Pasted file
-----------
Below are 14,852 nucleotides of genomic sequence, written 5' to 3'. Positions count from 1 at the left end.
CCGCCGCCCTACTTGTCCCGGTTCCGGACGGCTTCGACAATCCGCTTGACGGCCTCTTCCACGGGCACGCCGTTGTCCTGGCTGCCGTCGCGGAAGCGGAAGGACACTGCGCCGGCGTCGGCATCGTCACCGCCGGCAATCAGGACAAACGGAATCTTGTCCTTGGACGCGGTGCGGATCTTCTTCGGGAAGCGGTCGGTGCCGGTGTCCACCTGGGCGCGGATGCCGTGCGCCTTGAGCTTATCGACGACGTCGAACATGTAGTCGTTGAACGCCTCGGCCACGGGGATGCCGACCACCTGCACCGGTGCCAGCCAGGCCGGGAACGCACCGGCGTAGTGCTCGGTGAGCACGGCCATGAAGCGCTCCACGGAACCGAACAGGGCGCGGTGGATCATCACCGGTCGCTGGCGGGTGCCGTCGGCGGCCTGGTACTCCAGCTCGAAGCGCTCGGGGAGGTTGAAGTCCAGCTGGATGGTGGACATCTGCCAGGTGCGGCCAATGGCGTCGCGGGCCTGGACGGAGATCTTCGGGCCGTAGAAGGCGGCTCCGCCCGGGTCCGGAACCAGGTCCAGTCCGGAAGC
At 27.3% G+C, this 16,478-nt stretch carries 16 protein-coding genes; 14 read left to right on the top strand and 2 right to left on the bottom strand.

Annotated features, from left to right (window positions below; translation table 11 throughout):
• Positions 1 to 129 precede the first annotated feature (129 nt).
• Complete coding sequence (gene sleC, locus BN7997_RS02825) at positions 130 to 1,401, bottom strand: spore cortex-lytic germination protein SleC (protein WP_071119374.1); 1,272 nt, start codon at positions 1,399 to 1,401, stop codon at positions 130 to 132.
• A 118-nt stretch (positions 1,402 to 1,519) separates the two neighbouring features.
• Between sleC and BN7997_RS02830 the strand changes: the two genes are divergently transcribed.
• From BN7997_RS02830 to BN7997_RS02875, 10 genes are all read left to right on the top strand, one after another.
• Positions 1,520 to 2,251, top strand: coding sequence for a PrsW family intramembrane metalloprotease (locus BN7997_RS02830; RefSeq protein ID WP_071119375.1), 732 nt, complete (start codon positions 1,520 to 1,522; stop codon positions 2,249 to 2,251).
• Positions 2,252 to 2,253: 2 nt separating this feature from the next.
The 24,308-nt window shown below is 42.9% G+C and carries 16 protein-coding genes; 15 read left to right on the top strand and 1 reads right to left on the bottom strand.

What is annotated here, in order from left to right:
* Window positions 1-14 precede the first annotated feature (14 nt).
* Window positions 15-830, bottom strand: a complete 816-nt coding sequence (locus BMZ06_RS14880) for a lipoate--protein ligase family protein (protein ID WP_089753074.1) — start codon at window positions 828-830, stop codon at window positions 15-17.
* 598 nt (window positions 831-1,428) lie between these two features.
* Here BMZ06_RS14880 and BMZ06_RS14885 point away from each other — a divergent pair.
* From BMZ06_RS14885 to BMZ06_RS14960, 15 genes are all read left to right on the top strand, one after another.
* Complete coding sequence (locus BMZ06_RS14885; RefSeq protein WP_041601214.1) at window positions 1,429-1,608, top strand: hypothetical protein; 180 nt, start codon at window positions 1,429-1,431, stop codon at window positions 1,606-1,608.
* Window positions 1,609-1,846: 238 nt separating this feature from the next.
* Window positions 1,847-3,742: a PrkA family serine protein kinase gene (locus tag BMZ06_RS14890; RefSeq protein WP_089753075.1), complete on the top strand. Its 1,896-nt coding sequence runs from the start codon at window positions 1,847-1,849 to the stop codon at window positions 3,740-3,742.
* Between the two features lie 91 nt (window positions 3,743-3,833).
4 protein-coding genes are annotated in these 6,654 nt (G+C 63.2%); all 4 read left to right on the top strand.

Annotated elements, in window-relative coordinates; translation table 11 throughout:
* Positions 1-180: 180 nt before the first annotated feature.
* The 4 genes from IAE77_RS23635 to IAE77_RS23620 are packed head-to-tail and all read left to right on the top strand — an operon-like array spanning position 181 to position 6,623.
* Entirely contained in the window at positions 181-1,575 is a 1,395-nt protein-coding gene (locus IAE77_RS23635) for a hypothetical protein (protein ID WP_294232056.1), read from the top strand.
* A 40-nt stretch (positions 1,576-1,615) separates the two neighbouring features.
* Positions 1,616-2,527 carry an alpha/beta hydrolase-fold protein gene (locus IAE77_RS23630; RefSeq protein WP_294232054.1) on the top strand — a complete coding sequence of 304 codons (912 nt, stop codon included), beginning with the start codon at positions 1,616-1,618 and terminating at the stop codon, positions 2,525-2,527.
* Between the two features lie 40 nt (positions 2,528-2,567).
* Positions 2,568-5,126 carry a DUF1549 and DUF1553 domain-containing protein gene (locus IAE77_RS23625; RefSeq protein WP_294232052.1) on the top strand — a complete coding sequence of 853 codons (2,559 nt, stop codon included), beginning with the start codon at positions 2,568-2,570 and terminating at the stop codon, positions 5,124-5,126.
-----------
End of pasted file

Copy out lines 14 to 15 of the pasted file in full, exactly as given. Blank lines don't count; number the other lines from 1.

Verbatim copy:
* Window positions 1-14 precede the first annotated feature (14 nt).
* Window positions 15-830, bottom strand: a complete 816-nt coding sequence (locus BMZ06_RS14880) for a lipoate--protein ligase family protein (protein ID WP_089753074.1) — start codon at window positions 828-830, stop codon at window positions 15-17.